- March 21, 2019
- Posted by: granitewordpress
- Category: News
The Child Care Law Reporting Project (CCLRP) examines and reports on judicial child care proceedings. It provides information to the public on the operation of the child care system in the courts with the aim of promoting transparency and accountability.
In March 2019, the CCLRP examined all Districts in the District Court jurisdiction to get an overview of how child care proceedings were dealt with nationally. The District Court is divided into 24 Districts: the Dublin Metropolitan District and 23 regionally based Districts.
Comyn Kelleher Tobin represent TUSLA – the Child and Family Agency in Cork City, District 19, which sits in the Cork City courthouse on Washington Street, Cork. The report, along with commenting on the facilities available, reflects favourably on the collaborative approach taken by the practitioner’s whilst keeping children’s safety and welfare paramount within the court process. This has been and will remain an ethos at the heart of Comyn Kelleher Tobin’s representation of our client’s in this sensitive and specialist area of law.
The report states, “As there are two child care days a week, always heard by the same judge, the practitioners are very familiar with the judge's expectations and with each other, which makes for the smooth running of the list. Negotiations as to the best outcome for the children involved are common, and in this court, as in a number of other courts in Munster, short care orders are frequently used”.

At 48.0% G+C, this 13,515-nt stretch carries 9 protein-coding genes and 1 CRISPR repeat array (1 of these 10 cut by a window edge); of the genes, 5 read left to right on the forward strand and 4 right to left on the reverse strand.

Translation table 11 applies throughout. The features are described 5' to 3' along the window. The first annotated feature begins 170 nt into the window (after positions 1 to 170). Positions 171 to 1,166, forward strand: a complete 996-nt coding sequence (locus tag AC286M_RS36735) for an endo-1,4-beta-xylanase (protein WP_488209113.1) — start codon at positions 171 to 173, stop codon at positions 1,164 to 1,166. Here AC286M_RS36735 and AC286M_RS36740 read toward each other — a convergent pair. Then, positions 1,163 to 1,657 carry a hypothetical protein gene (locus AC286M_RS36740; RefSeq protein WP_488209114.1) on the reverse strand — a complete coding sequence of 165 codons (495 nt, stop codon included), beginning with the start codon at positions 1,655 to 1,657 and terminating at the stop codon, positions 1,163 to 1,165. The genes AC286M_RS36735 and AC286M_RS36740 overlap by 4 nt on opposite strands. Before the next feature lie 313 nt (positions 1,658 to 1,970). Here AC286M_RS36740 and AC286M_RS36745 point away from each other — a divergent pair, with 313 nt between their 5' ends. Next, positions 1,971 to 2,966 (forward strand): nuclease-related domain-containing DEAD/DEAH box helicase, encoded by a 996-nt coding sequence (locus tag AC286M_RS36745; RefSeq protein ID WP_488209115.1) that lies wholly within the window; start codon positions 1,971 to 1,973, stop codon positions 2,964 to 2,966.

The full reports can be found here: https://www.childlawproject.ie/interim-reports/
About the Project:
The Child Care Law Reporting Project (CCLRP) was initially set up with the support of the One Foundation, The Atlantic Philanthropies and the Department of Children of Youth Affairs. Under the 2012 Regulations, the project must be nominated by an organisation specified in the regulations. From 2012 to 2018, the project was nominated by the Free Legal Advice Centres (FLAC). The project also received administrative and technical support from FLAC, but it was entirely operationally independent.
Since April 2018, the project has been fully funded by the Department of Children and Youth Affairs, and was nominated by the National University of Ireland, Galway. It continues to be entirely operationally independent.